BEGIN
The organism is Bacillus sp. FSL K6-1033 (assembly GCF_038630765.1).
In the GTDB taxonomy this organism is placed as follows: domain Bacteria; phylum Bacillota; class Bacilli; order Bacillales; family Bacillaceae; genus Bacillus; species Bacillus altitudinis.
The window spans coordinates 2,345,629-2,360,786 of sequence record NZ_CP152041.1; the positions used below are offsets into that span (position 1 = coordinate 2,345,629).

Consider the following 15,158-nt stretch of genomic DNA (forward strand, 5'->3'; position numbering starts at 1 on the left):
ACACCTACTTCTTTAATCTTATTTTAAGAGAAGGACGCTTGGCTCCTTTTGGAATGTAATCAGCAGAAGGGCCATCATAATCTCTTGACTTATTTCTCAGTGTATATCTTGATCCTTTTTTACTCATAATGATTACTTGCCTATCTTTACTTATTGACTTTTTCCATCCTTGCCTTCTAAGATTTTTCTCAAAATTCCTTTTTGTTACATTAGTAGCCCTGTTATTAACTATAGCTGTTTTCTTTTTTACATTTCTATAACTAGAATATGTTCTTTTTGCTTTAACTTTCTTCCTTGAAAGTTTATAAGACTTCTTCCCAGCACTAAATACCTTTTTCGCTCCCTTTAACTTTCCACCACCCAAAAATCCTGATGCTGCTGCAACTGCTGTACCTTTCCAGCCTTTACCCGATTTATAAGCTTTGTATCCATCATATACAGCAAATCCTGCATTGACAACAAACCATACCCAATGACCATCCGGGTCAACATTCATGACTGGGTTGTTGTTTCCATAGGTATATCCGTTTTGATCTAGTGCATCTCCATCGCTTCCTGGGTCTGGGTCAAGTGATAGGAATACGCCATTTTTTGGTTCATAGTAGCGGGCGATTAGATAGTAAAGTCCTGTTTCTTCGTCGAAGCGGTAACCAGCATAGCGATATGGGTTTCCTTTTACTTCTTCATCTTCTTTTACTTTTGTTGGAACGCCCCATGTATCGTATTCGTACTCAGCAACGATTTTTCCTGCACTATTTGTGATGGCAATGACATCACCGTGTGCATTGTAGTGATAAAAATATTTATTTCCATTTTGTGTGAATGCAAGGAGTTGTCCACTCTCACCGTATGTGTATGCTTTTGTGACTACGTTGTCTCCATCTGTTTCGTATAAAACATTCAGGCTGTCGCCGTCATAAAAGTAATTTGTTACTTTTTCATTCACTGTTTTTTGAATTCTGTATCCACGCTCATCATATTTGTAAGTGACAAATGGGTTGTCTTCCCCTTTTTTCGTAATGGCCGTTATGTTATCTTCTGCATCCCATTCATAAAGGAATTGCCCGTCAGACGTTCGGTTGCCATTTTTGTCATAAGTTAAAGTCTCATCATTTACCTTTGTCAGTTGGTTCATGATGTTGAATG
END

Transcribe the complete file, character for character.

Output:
The organism is Bacillus sp. FSL K6-1033 (assembly GCF_038630765.1).
In the GTDB taxonomy this organism is placed as follows: domain Bacteria; phylum Bacillota; class Bacilli; order Bacillales; family Bacillaceae; genus Bacillus; species Bacillus altitudinis.
The window spans coordinates 2,345,629-2,360,786 of sequence record NZ_CP152041.1; the positions used below are offsets into that span (position 1 = coordinate 2,345,629).

Consider the following 15,158-nt stretch of genomic DNA (forward strand, 5'->3'; position numbering starts at 1 on the left):
ACACCTACTTCTTTAATCTTATTTTAAGAGAAGGACGCTTGGCTCCTTTTGGAATGTAATCAGCAGAAGGGCCATCATAATCTCTTGACTTATTTCTCAGTGTATATCTTGATCCTTTTTTACTCATAATGATTACTTGCCTATCTTTACTTATTGACTTTTTCCATCCTTGCCTTCTAAGATTTTTCTCAAAATTCCTTTTTGTTACATTAGTAGCCCTGTTATTAACTATAGCTGTTTTCTTTTTTACATTTCTATAACTAGAATATGTTCTTTTTGCTTTAACTTTCTTCCTTGAAAGTTTATAAGACTTCTTCCCAGCACTAAATACCTTTTTCGCTCCCTTTAACTTTCCACCACCCAAAAATCCTGATGCTGCTGCAACTGCTGTACCTTTCCAGCCTTTACCCGATTTATAAGCTTTGTATCCATCATATACAGCAAATCCTGCATTGACAACAAACCATACCCAATGACCATCCGGGTCAACATTCATGACTGGGTTGTTGTTTCCATAGGTATATCCGTTTTGATCTAGTGCATCTCCATCGCTTCCTGGGTCTGGGTCAAGTGATAGGAATACGCCATTTTTTGGTTCATAGTAGCGGGCGATTAGATAGTAAAGTCCTGTTTCTTCGTCGAAGCGGTAACCAGCATAGCGATATGGGTTTCCTTTTACTTCTTCATCTTCTTTTACTTTTGTTGGAACGCCCCATGTATCGTATTCGTACTCAGCAACGATTTTTCCTGCACTATTTGTGATGGCAATGACATCACCGTGTGCATTGTAGTGATAAAAATATTTATTTCCATTTTGTGTGAATGCAAGGAGTTGTCCACTCTCACCGTATGTGTATGCTTTTGTGACTACGTTGTCTCCATCTGTTTCGTATAAAACATTCAGGCTGTCGCCGTCATAAAAGTAATTTGTTACTTTTTCATTCACTGTTTTTTGAATTCTGTATCCACGCTCATCATATTTGTAAGTGACAAATGGGTTGTCTTCCCCTTTTTTCGTAATGGCCGTTATGTTATCTTCTGCATCCCATTCATAAAGGAATTGCCCGTCAGACGTTCGGTTGCCATTTTTGTCATAAGTTAAAGTCTCATCATTTACCTTTGTCAGTTGGTTCATGATGTTGAATG